Ibec has welcomed Ireland’s new National Skills Strategy, which places a strong focus on equipping young people with the skills to gain employment and on the need for employees to keep re-skilling throughout their working lives.
Ibec Senior Education Policy Executive Conor Minogue said: “A changing and dynamic environment means that the skills requirements of the economy are continuously changing. Therefore it is critical we have a workforce that is well-skilled, well educated and adaptable. Through this strategy the Government has identified a range of measures that will make our education and training system more responsive and relevant to the needs of the 21st century workplace.
“The Government’s commitment to review the share of the National Training Fund that goes towards upskilling is significant. Companies and their employees need to continuously upgrade their skills to stay competitive. However, at 7.5%, we are below the EU average when it comes to the take-up of upskilling, and worryingly the gap is widening. The next Government should ensure at least a 50% of the fund goes toward upskilling people already in jobs.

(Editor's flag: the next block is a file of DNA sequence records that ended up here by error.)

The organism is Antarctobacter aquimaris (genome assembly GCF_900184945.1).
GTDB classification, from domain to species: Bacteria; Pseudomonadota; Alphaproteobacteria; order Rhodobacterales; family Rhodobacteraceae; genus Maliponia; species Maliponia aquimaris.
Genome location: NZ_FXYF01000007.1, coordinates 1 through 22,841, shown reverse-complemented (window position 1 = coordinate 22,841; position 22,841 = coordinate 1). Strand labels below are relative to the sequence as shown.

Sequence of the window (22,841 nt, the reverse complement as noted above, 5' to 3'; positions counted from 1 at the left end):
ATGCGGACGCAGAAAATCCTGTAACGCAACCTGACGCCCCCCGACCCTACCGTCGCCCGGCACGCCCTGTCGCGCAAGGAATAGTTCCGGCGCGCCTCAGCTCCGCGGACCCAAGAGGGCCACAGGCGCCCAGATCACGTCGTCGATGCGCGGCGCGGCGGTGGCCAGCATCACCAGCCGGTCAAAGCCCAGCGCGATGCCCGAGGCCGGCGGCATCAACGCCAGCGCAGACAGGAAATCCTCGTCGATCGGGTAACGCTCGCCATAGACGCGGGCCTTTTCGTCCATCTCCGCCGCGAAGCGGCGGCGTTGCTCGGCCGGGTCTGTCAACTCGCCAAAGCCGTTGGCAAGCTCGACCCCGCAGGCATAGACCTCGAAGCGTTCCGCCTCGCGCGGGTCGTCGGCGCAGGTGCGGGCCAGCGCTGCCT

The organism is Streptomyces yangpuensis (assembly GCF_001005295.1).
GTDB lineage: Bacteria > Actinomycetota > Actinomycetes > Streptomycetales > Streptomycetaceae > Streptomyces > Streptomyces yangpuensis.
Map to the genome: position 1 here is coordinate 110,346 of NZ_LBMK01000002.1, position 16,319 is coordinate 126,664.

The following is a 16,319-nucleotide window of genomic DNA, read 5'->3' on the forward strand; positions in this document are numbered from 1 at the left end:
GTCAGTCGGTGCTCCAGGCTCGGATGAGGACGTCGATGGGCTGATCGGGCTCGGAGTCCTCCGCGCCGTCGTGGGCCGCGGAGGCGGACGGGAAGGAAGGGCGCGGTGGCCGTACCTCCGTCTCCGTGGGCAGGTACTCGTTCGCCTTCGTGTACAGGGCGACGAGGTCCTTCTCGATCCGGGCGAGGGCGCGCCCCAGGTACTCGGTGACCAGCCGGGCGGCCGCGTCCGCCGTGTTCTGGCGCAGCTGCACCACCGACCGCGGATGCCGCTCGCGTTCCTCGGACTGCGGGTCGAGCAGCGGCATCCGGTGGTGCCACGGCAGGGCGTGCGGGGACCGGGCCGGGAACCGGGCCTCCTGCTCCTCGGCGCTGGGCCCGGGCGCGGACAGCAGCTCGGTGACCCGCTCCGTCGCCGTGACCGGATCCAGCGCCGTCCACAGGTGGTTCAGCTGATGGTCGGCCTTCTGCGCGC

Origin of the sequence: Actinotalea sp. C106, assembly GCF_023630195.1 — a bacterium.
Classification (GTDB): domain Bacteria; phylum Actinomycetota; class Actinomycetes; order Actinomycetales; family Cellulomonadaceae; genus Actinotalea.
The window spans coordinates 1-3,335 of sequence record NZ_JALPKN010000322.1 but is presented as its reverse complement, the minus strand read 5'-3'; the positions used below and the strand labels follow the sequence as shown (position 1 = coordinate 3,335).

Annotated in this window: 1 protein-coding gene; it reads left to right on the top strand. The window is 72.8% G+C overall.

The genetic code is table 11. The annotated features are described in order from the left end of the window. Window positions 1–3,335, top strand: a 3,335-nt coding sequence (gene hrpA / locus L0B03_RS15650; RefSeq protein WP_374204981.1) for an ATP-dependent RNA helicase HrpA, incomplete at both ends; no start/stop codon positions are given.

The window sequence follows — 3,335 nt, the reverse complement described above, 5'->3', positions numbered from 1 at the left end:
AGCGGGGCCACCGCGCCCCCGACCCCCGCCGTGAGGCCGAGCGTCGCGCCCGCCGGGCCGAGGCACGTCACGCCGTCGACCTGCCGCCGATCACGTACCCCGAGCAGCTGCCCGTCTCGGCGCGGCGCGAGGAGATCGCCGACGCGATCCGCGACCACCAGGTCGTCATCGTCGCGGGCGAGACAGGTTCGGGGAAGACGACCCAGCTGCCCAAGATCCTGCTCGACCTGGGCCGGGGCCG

“The commitment to roll out 50,000 apprenticeships and traineeships places by 2020 will result in a stronger and more diverse talent pool. The new business led apprenticeship model covers a broad range of sectors and will be a real alternative to ambitious and capable young people looking for alternatives to direct entry from school to higher education.
“The strategy also includes a commitment to review career guidance provision. High quality in-school career guidance is crucial in preparing young people for life beyond the classroom. However, current provision is uneven and schools do not have resources in-house to deliver the service that students truly deserve. The next government should develop a specialist career advisory service to supplement current guidance provision and provide one-to-one assessment and careers advice to all post-primary school students.”